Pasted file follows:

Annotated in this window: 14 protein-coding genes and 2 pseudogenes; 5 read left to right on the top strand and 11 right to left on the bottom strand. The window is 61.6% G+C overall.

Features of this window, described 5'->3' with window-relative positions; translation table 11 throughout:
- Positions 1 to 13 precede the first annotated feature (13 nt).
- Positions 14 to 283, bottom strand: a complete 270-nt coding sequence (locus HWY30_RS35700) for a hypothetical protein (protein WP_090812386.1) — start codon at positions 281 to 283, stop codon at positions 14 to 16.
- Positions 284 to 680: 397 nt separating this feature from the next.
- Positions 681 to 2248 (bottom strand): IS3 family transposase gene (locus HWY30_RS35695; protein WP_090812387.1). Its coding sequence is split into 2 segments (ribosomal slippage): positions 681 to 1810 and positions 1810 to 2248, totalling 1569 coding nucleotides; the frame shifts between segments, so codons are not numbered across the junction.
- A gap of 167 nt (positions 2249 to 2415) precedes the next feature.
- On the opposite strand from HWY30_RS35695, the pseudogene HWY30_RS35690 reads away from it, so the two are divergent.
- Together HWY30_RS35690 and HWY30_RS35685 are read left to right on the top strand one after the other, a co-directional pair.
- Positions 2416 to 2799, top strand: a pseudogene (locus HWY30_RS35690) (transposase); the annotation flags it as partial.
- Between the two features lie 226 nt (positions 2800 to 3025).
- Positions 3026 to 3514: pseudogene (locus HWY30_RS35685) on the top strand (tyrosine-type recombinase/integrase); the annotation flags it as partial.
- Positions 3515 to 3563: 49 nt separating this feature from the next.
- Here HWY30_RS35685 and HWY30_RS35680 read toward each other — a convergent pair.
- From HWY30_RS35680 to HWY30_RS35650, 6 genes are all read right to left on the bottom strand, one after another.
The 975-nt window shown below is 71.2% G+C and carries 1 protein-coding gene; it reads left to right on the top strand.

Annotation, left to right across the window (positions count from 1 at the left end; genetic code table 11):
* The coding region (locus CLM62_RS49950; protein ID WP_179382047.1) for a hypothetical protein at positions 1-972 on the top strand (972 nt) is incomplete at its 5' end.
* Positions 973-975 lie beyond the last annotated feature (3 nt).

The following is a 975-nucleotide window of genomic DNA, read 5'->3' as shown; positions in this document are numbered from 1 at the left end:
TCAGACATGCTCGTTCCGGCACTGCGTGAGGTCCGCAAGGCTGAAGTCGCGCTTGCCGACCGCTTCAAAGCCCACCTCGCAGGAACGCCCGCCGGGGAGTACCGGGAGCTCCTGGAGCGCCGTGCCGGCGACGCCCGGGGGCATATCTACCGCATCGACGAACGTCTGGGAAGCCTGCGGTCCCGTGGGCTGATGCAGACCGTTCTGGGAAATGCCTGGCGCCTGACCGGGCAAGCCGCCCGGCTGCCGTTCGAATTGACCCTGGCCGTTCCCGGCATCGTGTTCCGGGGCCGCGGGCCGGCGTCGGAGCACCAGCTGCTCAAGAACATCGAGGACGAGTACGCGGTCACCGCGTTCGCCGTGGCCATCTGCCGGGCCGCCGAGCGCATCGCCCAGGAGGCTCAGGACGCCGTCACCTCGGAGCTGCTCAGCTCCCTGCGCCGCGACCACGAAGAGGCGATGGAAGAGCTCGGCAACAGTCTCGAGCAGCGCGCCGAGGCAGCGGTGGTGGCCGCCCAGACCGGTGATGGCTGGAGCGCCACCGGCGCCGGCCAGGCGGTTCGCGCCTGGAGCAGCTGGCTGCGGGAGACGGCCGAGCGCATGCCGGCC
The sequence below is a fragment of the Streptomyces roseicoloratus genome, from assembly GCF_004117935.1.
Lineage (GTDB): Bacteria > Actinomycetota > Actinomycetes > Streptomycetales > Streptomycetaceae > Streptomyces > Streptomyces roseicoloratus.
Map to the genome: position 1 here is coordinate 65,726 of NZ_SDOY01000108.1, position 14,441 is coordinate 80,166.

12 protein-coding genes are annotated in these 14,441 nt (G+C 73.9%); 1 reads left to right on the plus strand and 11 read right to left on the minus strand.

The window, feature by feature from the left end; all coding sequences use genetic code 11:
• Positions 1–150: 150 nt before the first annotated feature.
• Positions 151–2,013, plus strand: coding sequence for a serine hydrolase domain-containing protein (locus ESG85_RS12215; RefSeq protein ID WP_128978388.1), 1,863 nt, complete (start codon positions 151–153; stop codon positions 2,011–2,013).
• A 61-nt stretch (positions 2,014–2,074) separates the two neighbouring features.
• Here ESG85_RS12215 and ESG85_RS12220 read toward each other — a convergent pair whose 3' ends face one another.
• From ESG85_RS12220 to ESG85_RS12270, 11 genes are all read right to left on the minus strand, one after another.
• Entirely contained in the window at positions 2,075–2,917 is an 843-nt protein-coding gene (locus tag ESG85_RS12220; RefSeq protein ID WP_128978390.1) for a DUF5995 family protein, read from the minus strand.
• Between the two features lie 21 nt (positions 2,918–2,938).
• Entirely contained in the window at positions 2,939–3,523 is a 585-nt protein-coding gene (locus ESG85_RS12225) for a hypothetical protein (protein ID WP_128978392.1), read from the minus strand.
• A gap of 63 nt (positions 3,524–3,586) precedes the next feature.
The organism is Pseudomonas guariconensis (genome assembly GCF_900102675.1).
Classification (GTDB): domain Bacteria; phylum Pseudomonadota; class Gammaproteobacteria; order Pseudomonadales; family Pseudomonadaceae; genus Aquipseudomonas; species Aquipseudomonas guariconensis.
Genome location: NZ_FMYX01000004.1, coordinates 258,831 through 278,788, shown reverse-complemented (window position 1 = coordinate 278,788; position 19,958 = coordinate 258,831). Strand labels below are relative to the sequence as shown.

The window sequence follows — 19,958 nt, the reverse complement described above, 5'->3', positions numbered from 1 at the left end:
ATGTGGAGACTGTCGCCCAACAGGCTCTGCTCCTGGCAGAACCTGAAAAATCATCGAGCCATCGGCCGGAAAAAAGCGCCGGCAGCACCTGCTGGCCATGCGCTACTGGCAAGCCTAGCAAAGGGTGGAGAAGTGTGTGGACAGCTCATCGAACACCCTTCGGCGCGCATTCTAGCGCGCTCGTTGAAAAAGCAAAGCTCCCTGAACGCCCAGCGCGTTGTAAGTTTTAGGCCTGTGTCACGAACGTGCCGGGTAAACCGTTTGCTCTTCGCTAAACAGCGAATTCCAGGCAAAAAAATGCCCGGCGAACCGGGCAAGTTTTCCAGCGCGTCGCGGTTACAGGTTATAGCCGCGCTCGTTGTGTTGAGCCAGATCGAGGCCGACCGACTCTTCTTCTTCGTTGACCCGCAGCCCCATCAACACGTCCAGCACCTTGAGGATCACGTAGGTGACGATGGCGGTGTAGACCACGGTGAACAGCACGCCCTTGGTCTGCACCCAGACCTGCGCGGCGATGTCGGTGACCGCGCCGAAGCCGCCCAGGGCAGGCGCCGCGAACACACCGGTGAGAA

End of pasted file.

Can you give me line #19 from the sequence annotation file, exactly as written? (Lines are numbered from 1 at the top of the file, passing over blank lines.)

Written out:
* Positions 973-975 lie beyond the last annotated feature (3 nt).